Amazon Web Services is quickly becoming as dominant as the online retail platform of its parent company, and has recently launched AWS Budgets. The massive data centers operated by Amazon make it possible for anyone to launch just about any kind of cloud computing project with just an internet-connected client. Virtualization is the key with AWS, and the sheer elasticity of the network means that you can run anything from a website to a virtual desktop, and from a server to a cluster.
However, Amazon AWS charges for every feature you select for your projects: hardware platform, operating system, redundancy, security, bandwidth, service, availability, and more. It is easy to overlook how much you will end up paying for your project if you only glance at the dashboard as you run through the various tutorial guides. This is where a budget comes in very handy.
If you do not create a budget for your AWS project, you will likely be surprised by an email alert telling you how much your credit or debit card is about to be charged after only a few weeks. While you can use budgeting software to control your AWS spending, you will find it a challenging to properly account for all the variables that each project may entail. Your best bet in this regard is to use AWS Budgets, the best cost management solution created exclusively for your AWS usage.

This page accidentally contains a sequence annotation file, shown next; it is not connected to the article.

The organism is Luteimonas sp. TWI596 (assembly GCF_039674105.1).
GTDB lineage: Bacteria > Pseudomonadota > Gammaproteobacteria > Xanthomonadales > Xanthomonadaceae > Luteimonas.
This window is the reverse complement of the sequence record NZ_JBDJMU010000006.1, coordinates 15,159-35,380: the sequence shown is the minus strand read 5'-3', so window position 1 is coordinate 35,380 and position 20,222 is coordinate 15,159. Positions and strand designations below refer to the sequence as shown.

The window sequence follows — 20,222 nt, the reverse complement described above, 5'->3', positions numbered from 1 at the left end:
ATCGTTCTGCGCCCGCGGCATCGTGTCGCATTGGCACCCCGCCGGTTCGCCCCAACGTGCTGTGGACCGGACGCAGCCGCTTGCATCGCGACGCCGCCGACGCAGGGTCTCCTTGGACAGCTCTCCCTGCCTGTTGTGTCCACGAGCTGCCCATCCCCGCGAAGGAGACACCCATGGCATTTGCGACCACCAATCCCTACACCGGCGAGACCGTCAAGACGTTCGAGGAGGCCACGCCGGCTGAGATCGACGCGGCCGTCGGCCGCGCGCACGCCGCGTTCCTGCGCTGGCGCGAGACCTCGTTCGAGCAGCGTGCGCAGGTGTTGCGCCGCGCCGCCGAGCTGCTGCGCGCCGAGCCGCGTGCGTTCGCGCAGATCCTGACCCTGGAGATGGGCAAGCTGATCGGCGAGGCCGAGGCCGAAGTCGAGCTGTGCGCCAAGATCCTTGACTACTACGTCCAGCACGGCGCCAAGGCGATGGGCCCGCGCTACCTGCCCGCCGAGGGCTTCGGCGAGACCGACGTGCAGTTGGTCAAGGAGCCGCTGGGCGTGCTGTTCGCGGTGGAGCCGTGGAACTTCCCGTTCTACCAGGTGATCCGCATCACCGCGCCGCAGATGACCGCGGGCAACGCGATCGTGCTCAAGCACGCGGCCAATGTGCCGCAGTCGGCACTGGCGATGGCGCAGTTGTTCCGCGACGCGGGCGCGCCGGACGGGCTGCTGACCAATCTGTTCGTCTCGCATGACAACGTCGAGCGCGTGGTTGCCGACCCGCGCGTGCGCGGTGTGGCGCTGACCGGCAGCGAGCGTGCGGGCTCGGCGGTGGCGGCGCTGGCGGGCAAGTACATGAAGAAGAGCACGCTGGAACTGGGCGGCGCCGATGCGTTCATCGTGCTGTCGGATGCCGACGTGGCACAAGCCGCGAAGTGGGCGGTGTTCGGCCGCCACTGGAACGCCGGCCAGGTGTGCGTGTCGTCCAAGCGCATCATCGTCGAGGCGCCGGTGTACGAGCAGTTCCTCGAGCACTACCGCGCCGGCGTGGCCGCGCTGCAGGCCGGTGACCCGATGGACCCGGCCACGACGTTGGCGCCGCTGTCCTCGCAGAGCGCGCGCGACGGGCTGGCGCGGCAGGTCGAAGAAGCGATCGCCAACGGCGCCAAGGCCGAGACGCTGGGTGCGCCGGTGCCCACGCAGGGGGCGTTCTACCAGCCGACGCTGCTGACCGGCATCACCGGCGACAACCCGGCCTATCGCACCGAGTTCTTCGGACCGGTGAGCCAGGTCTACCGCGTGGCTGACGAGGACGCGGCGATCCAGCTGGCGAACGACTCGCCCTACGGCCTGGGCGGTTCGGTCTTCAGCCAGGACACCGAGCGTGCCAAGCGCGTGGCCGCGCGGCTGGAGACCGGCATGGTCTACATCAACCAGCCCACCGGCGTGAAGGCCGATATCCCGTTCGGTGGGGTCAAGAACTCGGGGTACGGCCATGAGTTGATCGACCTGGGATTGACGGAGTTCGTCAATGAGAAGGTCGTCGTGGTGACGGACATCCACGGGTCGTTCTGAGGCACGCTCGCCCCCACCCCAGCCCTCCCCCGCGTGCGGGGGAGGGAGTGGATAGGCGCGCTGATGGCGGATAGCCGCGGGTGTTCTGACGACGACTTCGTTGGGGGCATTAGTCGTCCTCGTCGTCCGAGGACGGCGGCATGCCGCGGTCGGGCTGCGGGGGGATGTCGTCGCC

With AWS Budgets, you can track spending, customize your budget and receive alerts through the Amazon Simple Notification Service (SNS), which you can set through email, text messaging or mobile push notifications. The reason this is your best option is because the AWS Budgets API correctly accounts for all the pricing variables, which are numerous, complex, and prone to cause mistakes if you put them into spreadsheets or budgeting apps.
Your first couple of AWS Budgets are free; each subsequent iteration will cost you pennies per day, but unless you have thousands of projects with unique budgets, you will only pay a few dollars per month.